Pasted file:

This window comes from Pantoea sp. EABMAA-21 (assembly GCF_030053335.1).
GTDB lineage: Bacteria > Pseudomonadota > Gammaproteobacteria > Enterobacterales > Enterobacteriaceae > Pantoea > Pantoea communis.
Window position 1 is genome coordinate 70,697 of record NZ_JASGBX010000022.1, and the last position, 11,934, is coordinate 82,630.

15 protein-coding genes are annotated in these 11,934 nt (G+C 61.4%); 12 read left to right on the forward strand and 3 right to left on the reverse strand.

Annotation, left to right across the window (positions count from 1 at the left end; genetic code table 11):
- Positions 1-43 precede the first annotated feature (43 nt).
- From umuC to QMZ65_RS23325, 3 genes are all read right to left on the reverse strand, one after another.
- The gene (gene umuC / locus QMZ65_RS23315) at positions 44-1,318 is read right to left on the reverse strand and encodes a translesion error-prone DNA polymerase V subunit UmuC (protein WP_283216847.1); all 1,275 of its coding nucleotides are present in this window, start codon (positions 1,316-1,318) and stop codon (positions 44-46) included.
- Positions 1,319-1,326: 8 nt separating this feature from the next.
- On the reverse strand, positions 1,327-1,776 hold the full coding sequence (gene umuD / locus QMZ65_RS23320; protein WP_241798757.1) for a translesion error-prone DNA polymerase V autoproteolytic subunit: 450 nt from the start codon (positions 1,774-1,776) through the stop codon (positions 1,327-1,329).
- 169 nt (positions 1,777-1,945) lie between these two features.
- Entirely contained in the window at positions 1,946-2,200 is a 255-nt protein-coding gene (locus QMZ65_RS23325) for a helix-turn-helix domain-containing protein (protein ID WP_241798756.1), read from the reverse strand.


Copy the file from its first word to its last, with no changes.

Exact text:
This window comes from Pantoea sp. EABMAA-21 (assembly GCF_030053335.1).
GTDB lineage: Bacteria > Pseudomonadota > Gammaproteobacteria > Enterobacterales > Enterobacteriaceae > Pantoea > Pantoea communis.
Window position 1 is genome coordinate 70,697 of record NZ_JASGBX010000022.1, and the last position, 11,934, is coordinate 82,630.

15 protein-coding genes are annotated in these 11,934 nt (G+C 61.4%); 12 read left to right on the forward strand and 3 right to left on the reverse strand.

Annotation, left to right across the window (positions count from 1 at the left end; genetic code table 11):
- Positions 1-43 precede the first annotated feature (43 nt).
- From umuC to QMZ65_RS23325, 3 genes are all read right to left on the reverse strand, one after another.
- The gene (gene umuC / locus QMZ65_RS23315) at positions 44-1,318 is read right to left on the reverse strand and encodes a translesion error-prone DNA polymerase V subunit UmuC (protein WP_283216847.1); all 1,275 of its coding nucleotides are present in this window, start codon (positions 1,316-1,318) and stop codon (positions 44-46) included.
- Positions 1,319-1,326: 8 nt separating this feature from the next.
- On the reverse strand, positions 1,327-1,776 hold the full coding sequence (gene umuD / locus QMZ65_RS23320; protein WP_241798757.1) for a translesion error-prone DNA polymerase V autoproteolytic subunit: 450 nt from the start codon (positions 1,774-1,776) through the stop codon (positions 1,327-1,329).
- 169 nt (positions 1,777-1,945) lie between these two features.
- Entirely contained in the window at positions 1,946-2,200 is a 255-nt protein-coding gene (locus QMZ65_RS23325) for a helix-turn-helix domain-containing protein (protein ID WP_241798756.1), read from the reverse strand.